The Senate rejected Haynsworth and, in 1970, with Mr. Bayh again in the vanguard, voted down another conservative appellate court judge, G. Harrold Carswell. Nixon accused Bayh and others of exceeding the Senate’s “advise and consent” authority.
The president, Mr. Bayh responded, is “wrong as a matter of constitutional law, wrong as a matter of history, and wrong as a matter of public policy.”
By the early 1970s, Mr. Bayh had made friends among groups with influence on Democratic politics: labor, feminists, the civil rights movement. Presidential ambition naturally followed, and he joined the field competing for the 1972 nomination before withdrawing after his wife received a diagnosis of breast cancer.
Marvella Bayh succumbed to a recurrence of cancer in 1979. Two years later, Mr. Bayh married Katherine “Kitty” Halpin, a director of news information for ABC News. In addition to his wife, survivors include a son from his first marriage, Evan Bayh; a son from his second marriage, Christopher Bayh; and four grandchildren.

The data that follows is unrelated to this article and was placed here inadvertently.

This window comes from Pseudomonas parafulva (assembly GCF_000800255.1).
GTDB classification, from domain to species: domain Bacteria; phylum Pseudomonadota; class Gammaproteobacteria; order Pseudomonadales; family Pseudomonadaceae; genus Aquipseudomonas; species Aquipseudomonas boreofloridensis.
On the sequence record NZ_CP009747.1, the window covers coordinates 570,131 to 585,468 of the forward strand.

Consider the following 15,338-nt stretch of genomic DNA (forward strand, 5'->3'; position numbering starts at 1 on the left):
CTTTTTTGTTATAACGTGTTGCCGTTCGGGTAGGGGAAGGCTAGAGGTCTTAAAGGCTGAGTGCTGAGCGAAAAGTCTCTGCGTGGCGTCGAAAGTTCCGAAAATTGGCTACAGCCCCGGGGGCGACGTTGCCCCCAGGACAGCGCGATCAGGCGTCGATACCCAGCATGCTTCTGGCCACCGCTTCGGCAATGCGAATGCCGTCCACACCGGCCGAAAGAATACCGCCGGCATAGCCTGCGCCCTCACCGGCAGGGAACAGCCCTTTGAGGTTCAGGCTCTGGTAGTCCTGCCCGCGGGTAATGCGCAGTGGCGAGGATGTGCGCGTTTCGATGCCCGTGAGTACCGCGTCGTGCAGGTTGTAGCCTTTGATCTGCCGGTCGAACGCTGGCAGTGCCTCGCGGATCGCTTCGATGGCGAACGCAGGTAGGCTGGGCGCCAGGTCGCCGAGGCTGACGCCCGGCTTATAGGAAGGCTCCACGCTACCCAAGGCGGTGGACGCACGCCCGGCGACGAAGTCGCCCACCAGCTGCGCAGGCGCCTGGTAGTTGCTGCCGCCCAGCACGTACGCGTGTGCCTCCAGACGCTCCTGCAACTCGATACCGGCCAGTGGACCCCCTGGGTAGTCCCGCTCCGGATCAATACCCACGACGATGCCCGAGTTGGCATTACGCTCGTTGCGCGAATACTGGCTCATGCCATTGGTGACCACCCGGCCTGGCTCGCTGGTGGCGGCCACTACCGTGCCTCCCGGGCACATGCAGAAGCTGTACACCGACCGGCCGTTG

During Marvella’s relapse, the Bayhs were frustrated that a promising treatment was unavailable because of a dispute over intellectual property rights. Medical and other innovations developed with government support, they discovered, sometimes remained in limbo because of procedures necessary to establish ownership.
Working with Sen. Robert J. Dole (R-Kan.), Mr. Bayh wrote a patent bill introduced in 1978 and enacted in 1980. It streamlined practices, expediting the availability of many scientific processes.
The Economist magazine called it “possibly the most inspired piece of legislation to be enacted in America over the past half century.”
It was his last legislative accomplishment. After his defeat in 1980, Mr. Bayh turned to the practice of law, ultimately settling into a partnership in the Washington office of Venable LLP. He never ran for office again, but he remained in the public arena. When Title IX cases reached the Supreme Court, he wrote amicus briefs defending his best-known legislation.
In 2008, at age 80, he campaigned throughout Indiana for Barack Obama, sometimes making five appearances a day. He told an Indianapolis Star reporter that his 1962 margin amounted to two votes per precinct. Hence his appeal to supporters:
“When it’s about over, and you’re so tired you can’t make another phone call, can’t take another step, get just two more votes for Birch.”
Obama carried Indiana in 2008 by less than 1 percent.